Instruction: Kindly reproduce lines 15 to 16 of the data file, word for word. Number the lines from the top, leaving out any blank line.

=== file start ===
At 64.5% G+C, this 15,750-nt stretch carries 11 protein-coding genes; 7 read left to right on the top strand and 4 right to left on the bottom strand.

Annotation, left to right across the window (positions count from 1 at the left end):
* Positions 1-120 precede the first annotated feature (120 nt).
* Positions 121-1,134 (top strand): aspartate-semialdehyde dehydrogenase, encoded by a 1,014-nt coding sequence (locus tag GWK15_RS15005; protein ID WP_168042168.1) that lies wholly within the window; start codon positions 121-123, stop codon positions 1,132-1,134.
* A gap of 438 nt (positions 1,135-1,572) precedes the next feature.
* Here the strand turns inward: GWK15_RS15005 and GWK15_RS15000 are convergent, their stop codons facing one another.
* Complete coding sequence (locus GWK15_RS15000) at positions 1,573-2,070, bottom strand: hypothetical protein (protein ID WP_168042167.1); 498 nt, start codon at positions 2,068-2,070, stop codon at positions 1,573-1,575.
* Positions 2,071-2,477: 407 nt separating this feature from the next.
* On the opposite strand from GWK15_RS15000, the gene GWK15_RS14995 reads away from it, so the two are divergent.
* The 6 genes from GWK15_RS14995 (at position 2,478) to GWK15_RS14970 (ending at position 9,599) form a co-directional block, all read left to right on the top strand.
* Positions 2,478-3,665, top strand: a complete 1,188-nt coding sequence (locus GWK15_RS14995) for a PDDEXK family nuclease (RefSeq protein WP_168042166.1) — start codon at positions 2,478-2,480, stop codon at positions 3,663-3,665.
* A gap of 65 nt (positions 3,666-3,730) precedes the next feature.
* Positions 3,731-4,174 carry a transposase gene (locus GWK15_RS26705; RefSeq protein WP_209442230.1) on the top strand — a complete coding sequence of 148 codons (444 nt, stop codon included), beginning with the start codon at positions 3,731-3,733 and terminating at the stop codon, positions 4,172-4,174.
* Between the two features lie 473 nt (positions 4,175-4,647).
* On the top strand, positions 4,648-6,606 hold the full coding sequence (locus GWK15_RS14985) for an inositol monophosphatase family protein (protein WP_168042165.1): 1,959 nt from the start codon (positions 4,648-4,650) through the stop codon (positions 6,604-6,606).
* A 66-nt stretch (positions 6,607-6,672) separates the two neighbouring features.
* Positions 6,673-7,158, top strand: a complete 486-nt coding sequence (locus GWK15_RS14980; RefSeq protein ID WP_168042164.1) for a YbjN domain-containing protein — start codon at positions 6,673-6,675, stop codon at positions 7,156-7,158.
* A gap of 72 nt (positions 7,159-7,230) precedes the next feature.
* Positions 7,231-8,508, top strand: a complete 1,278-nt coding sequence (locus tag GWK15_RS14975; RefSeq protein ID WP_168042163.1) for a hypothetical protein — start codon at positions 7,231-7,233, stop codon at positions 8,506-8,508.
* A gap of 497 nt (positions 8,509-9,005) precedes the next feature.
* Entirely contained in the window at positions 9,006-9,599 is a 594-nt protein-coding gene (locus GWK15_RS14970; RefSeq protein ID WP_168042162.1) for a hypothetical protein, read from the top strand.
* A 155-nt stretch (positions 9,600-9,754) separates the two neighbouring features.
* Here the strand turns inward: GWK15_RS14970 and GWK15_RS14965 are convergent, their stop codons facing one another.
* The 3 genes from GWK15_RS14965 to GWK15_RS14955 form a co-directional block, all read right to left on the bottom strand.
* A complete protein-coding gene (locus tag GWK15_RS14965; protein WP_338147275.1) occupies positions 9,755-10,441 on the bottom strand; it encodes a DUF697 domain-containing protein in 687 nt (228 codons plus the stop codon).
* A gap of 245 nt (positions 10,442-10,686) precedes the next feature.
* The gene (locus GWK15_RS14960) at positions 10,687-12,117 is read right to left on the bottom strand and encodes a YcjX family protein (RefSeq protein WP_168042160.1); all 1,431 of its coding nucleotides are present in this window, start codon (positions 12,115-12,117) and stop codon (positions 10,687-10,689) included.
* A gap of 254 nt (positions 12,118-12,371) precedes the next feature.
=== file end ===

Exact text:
* On the top strand, positions 4,648-6,606 hold the full coding sequence (locus GWK15_RS14985) for an inositol monophosphatase family protein (protein WP_168042165.1): 1,959 nt from the start codon (positions 4,648-4,650) through the stop codon (positions 6,604-6,606).
* A 66-nt stretch (positions 6,607-6,672) separates the two neighbouring features.